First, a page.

By Precious Tawaia  I  Lifestyle, Opinion

When I was growing up mental health wasn’t a thing. I never really understood what it was about. It was a distant matter that I was never going to have to worry about. My mindset changed when I was sent to counselling in year 11, arguably against my will. The only pro at the time was that it meant I would miss Spanish class during last period. I sat for 6 sessions talking to a woman I despised. She was the complete opposite to me, a middle-class middle-aged white woman with a consistent frown on her face. She made statements that I disliked and so I mentally disengaged quite early on in the therapeutic process. To be honest, I was glad to see the back of her. I finished therapy and that was the end of it, or so I thought.


College was a blur and before I knew it I had to choose the course for my undergraduate. As I had studied Psychology, I felt myself becoming more self-aware. Low moods and suicidal thoughts were very normal for me especially as I found my childhood quite traumatic. Interestingly enough, I never considered my mental health and the effect it was having on me. I just thought I was “sad a lot” and that that was “normal”. For some, it may be but for others, it can be extremely debilitating. The more I studied the more I started to look inwardly. All of a sudden the stubborn 16 year old who thought that therapy was a waste of time had grown up and wanted to do something drastic – she wanted to consider being the therapist herself. I could say the rest was history from there, that I went on to study a BA and I am now studying my MSc in Psychodynamic counselling and Psychotherapy with the aim to practice as a qualified psychotherapist but to explain my drive in that manner would be too simplistic. This isn’t about accolades; this is about a passion project – my baby.


On December 9th 2018, we celebrated our 1st year anniversary in south London with some amazing acts and I spoke about my mental health battles for the first time in my life. As weird as it was at first, I know my personal story helps for people to understand Psycool and why I am so passionate about it. I am someone who has always wanted 12 kids (now down to 6 because inflation is real honey!) and the thought of being a mother has always been something I have aspired to more than anything. I couldn’t wait to have the relationship I had with my mother with my own children. However in March 2017, my world shattered when I had a miscarriage. “This isn’t supposed to happen”. I remember feeling numb for days. The mental pain was much worse than the physical. I felt a void. I quit my job and found myself stuck, unfulfilled, unmotivated and unhappy. I am a God-fearing person and my faith is often was a draw upon for strength and in my time of need a prayed and the vision and name for Psycool came to me. It just felt right and has continued to feel right. I’m still learning as I go along and the more events we do the bigger impact I hope to make. Psycool has been therapeutic for me, meeting amazing people, hearing encouraging stories, watching people form friendships at our events – I could go on and on.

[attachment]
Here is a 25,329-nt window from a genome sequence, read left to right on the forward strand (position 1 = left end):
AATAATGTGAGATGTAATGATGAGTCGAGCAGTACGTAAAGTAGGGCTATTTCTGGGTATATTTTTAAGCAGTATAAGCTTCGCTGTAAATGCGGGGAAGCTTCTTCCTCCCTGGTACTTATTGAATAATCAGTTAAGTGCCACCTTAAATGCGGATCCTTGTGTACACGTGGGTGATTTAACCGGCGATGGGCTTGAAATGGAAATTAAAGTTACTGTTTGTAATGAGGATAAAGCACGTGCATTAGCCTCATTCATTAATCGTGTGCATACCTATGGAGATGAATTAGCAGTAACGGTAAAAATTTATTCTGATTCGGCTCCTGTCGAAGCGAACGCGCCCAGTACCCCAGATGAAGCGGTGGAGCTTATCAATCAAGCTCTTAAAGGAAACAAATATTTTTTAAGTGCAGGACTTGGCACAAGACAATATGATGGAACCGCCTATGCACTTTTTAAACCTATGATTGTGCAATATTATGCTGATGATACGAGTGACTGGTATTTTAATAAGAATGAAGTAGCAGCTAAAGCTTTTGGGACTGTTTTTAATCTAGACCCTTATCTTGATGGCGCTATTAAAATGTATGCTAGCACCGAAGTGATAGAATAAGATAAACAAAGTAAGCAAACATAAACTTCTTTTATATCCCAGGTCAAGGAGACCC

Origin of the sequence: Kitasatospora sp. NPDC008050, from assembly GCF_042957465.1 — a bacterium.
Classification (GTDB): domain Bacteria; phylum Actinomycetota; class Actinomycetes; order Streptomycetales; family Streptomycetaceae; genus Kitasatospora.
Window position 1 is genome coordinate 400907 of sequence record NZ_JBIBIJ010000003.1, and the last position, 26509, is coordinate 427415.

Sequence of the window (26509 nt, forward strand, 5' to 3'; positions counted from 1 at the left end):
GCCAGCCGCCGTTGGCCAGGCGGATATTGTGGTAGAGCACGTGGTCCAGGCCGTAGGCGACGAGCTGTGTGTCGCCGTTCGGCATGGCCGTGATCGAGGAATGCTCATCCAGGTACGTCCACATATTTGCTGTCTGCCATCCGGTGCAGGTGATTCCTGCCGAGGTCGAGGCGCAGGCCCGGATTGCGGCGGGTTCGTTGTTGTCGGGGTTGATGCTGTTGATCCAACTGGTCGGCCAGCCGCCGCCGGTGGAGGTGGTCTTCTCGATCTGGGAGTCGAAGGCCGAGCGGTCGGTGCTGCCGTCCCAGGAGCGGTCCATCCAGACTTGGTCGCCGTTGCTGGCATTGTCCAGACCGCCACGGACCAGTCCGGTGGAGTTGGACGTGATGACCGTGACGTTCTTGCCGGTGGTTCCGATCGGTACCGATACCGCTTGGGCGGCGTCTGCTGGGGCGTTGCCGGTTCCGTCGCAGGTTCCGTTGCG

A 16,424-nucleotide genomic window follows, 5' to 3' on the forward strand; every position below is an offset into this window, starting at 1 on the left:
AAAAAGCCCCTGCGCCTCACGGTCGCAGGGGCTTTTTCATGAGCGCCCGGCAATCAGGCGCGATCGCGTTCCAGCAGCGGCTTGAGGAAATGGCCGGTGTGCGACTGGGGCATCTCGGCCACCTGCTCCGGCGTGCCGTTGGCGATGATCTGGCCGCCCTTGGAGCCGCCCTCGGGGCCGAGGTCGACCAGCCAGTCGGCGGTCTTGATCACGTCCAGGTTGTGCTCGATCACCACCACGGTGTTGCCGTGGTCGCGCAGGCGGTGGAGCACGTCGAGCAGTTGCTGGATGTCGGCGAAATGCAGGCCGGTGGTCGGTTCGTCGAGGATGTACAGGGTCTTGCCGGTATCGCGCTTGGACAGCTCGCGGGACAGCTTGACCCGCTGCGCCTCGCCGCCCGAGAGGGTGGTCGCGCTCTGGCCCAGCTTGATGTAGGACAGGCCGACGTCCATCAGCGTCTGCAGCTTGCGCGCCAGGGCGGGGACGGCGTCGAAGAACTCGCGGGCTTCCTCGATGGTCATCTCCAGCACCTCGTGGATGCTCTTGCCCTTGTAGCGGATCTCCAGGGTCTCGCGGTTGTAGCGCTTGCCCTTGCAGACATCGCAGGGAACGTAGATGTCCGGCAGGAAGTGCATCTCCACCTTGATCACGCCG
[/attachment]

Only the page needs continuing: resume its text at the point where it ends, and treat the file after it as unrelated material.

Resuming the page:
Psycool is my baby. My passion project. I want to bring mental health awareness to safe spaces and work to erase the taboos in the BAME community. Mental health does not discriminate and we all may find ourselves feeling low or triggered. There are other forms of illness also and I think it is important that people understand mental illness is more than “anxiety or depression” and that there are so many different types of illnesses one can face. This is why I started this platform; a platform where you can grow and learn mentally whilst having a good time. Our next event is on March 3rd and I can honestly say it will be worthwhile. For those reading this, remember to keep your mental health at the centre of your decisions. Glossing over your feelings only works for so long. Feel the feeling. If it is negative, think about the triggers and how to avoid them in the future. If it’s positive dwell on it. Sometimes society can make us feel like we are being overindulgent for looking after ourselves but that’s completely false. We set the blueprint on how we want to be loved by how we choose to love ourselves. Love deeply.


By Precious Tawia

Instagram @psycoolgram












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